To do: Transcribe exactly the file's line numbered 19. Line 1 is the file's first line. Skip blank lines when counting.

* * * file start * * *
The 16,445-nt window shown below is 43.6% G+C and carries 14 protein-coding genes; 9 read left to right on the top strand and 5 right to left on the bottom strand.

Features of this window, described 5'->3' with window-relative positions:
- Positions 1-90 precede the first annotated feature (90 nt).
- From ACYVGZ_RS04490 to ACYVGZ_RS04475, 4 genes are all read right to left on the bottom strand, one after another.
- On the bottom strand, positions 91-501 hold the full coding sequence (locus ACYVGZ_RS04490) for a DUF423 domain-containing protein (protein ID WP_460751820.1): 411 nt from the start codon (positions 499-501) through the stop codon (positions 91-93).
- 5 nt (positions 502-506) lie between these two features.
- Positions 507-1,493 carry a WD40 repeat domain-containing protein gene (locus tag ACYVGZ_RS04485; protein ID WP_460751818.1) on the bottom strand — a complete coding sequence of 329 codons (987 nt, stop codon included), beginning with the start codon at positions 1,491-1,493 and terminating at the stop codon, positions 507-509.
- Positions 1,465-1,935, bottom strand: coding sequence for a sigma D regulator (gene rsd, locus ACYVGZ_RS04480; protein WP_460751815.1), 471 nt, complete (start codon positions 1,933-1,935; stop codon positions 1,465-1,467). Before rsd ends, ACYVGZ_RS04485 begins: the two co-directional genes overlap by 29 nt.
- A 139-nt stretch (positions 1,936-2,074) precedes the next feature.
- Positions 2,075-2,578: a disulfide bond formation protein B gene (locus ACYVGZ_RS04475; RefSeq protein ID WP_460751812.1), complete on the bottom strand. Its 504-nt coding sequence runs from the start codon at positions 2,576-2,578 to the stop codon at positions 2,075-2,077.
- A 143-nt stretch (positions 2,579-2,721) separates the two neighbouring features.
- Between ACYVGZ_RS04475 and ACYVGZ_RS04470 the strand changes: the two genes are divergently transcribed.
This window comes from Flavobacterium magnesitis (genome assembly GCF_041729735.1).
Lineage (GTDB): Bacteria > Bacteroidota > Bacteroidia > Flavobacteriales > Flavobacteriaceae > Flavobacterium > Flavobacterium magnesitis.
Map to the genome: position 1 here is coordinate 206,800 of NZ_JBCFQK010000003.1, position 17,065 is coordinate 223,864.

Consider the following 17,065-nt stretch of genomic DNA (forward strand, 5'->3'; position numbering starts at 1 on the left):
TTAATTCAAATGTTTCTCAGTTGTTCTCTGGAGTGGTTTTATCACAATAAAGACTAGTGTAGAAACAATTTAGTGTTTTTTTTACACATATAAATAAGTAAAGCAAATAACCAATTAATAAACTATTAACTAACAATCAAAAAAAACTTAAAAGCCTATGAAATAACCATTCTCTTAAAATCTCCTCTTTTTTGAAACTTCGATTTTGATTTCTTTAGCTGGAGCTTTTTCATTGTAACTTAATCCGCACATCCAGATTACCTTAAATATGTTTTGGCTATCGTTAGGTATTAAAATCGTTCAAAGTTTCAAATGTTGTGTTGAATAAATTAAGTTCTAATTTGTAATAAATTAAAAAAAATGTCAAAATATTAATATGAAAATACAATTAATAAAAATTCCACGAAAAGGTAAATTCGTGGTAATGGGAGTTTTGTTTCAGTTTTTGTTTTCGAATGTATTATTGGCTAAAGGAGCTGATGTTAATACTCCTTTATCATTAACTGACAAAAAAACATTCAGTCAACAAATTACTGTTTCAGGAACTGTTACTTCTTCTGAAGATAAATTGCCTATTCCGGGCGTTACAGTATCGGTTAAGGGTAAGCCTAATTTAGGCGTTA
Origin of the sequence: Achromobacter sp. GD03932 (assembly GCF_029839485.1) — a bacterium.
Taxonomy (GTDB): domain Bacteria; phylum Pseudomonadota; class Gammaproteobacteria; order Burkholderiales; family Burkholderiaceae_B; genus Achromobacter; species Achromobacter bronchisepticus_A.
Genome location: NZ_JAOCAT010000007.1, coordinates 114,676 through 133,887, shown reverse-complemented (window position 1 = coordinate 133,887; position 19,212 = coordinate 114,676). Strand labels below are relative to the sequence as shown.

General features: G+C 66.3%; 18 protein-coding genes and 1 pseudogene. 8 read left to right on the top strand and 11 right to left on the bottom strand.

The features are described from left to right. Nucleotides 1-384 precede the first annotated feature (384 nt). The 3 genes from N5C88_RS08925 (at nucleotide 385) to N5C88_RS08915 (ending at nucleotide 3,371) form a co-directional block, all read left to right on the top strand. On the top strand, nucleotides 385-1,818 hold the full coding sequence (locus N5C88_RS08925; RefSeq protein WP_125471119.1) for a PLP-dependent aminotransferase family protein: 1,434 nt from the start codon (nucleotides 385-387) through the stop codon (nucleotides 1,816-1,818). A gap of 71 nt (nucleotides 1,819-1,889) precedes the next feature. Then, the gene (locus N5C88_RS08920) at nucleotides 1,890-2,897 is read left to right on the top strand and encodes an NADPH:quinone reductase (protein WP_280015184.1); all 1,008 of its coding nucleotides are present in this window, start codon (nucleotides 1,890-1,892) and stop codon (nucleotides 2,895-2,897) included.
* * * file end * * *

Taxonomy (GTDB): domain Bacteria; phylum Pseudomonadota; class Gammaproteobacteria; order Burkholderiales; family Burkholderiaceae_B; genus Achromobacter; species Achromobacter bronchisepticus_A.